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England take Ashes series lead

ADELAIDE, December 7- England crushed Australia by an innings and 71 runs after a spectacular collapse of wickets early on the final day in the second Ashes Test at the Adelaide Oval on Tuesday.
The tourists ran through the Australians after snaring the important wicket of Mike Hussey with spinner Graeme Swann finishing with five wickets for 91.

It was England’s first Test victory in Adelaide since 1995 and their first innings triumph in Australia since Mike Gatting’s team won in Melbourne on the way to winning the Ashes almost 24 years ago.

Australia now must win two of the remaining three Tests to overhaul England and win back the Ashes they lost last year, while England are in line to win an Ashes series in Australia for the first time since 1986-87.

"We never gave them a look in the game, and we’re very pleased about what we’ve done, especially on the back of the last couple of days at Brisbane (drawn first Test)," captain Andrew Strauss said.

"We’ve got some great momentum in the series and we’ve got to keep it going."

England thoroughly deserved their comprehensive victory after skittling Australia for 245 on Friday’s first day and replying with a massive 620 for five declared, to hold a 375-run innings lead.

It also helped salve the bitter memories of England’s collapse to lose the corresponding Adelaide Test by six wickets four years after amassing 551 for six declared batting first.

"We need to enjoy this and savour it, because it was a special victory for us, in some ways it exorcised some of the demons from four years ago here." Strauss said.

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Australia completed a wretched performance losing their remaining six wickets an hour before lunch in the extended morning session.

"No doubt it’s a bad loss for us, there’s no hiding that fact, an innings and 70-odd runs having won the toss on a good Adelaide wicket. It probably says it all," skipper Ricky Ponting said.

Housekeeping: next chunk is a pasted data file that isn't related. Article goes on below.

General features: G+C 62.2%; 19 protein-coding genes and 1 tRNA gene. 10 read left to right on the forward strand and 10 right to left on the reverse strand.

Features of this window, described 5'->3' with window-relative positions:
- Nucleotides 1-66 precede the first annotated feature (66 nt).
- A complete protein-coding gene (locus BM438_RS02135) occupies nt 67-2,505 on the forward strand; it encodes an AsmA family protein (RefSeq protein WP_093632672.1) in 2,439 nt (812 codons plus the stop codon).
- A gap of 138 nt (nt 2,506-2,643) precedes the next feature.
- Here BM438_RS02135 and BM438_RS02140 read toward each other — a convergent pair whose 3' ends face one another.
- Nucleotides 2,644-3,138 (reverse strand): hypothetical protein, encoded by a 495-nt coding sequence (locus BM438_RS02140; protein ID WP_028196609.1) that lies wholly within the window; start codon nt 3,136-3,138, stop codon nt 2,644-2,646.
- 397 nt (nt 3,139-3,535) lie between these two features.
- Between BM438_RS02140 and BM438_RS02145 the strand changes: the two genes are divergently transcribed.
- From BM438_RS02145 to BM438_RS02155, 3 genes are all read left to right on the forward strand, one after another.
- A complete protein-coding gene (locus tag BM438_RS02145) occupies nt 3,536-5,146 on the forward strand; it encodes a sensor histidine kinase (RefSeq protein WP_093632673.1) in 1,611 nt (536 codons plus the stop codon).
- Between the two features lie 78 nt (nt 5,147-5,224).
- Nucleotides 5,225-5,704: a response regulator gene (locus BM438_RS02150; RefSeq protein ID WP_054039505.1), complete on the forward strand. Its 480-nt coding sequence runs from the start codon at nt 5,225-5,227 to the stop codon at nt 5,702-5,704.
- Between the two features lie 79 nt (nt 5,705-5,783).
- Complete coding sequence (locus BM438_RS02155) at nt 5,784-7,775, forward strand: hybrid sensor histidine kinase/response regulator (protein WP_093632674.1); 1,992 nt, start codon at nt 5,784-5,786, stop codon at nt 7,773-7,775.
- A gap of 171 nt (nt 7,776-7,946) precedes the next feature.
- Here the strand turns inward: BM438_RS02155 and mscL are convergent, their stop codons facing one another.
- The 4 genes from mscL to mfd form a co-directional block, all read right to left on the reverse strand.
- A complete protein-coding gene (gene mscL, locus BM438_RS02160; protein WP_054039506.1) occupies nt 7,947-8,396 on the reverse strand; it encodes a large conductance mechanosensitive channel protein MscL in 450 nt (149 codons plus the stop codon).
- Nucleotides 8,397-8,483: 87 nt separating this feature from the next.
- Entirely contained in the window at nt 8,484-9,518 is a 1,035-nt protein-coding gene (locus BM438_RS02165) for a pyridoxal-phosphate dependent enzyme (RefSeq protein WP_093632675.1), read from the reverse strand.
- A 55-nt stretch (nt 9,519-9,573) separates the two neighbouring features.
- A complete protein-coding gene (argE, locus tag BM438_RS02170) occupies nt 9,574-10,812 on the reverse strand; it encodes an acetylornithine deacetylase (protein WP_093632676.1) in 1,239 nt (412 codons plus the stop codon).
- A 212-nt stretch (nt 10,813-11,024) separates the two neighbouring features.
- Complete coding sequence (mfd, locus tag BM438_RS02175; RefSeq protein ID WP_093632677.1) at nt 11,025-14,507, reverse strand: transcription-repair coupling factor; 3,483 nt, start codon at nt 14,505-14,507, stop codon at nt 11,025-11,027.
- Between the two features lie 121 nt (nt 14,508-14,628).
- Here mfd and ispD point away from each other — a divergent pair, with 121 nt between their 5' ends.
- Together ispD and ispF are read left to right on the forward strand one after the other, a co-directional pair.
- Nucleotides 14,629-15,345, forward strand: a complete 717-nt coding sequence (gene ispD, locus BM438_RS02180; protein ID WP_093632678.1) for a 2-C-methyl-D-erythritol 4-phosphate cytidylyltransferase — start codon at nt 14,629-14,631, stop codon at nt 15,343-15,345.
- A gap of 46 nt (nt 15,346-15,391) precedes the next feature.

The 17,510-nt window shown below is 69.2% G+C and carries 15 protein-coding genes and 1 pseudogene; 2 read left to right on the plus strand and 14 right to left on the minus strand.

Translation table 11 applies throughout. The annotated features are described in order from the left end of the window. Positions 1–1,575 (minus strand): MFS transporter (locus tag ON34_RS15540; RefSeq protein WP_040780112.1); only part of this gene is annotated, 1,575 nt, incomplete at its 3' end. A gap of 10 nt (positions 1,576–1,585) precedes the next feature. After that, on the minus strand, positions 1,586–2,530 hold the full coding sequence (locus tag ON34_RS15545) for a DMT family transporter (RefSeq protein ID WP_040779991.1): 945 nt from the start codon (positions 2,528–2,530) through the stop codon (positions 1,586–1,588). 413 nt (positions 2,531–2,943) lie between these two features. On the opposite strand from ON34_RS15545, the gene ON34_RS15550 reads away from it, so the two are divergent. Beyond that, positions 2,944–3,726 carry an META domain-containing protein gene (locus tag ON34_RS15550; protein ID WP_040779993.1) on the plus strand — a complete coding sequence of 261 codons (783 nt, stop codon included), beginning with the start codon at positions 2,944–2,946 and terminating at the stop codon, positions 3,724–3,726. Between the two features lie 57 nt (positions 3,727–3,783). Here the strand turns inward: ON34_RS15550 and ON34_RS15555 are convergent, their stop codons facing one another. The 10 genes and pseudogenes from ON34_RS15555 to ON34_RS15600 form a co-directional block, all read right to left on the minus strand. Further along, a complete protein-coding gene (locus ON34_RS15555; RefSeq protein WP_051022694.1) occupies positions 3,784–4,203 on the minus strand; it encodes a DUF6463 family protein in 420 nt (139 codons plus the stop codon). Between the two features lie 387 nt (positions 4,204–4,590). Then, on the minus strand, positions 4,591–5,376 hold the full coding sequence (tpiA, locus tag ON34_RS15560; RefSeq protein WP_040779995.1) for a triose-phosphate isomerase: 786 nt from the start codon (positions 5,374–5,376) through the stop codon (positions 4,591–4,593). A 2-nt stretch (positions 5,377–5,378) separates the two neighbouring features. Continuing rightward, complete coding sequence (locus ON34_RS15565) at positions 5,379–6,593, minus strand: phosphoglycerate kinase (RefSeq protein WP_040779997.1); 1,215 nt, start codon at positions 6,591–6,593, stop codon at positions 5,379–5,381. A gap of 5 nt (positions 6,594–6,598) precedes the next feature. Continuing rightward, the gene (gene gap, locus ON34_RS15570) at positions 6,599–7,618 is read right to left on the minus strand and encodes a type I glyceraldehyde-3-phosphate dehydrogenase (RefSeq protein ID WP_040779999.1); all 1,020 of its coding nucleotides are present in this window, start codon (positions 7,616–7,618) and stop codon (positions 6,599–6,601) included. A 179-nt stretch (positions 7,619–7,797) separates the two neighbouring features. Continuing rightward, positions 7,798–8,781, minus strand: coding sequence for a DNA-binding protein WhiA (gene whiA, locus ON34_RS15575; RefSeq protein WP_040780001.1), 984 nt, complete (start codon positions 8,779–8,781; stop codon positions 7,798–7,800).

"I think they out-batted us, out-bowled us and out-fielded us during the entire game."

Australia are contemplating changes for the third Perth Test starting on December 16 and will definitely be without opener Simon Katich, who is likely to be out for the rest of the series with a torn Achilles tendon.

There was only one likely outcome once the tourists broke through with the crucial wicket of Hussey and they went on to claim three wickets in four balls with James Anderson removing Brad Haddin and Ryan Harris with successive balls and Marcus North following two balls later to Swann.

Hussey, who has been Australia’s best-performing batsman in the series with 195 in first Brisbane Test and 93 in the first innings in Adelaide, was out for 52 in the third over of the second new ball by Steven Finn.

Hussey attempted a pull shot but top-edged to mid-on where Anderson pocketed the catch to the delight of the Barmy Army fans on the scoreboard hill behind him.

Wicketkeeper Haddin, who scored 136 in the first Brisbane Test, fell on first drinks caught behind off Anderson for 12 and the ball after the break Harris was out lbw for his second first-ball duck of the match.

North, fighting to keep his Test place, was out lbw to Swann for 22 after an England referral and England mopped up the last wickets of Xavier Doherty (5) and Peter Siddle (6) to claim a rousing victory.

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England’s win came with news that paceman Stuart Broad had been ruled out for the rest of the Ashes series with torn abdominal muscles.

Broad is expected to leave for home this week to begin his recovery process ahead of next February’s ICC World Cup in India, Sri Lanka and Bangladesh.

Kevin Pietersen was named man-of-the-match after his majestic Test best 227 and his significant dismissal of Michael Clarke for 80 with the last ball of Monday’s play.

England’s 620 for five was their fifth highest innings in Ashes Tests and their second best in Australia, only surpassed by a 636 scored in Sydney in 1928.

"A victory in Australia, I haven’t had one, Straussy hasn’t had one in Test match cricket, it’s a great feeling but we’re not going to get complacent because we know as soon as complacency sets in, it bites you," Pietersen said.

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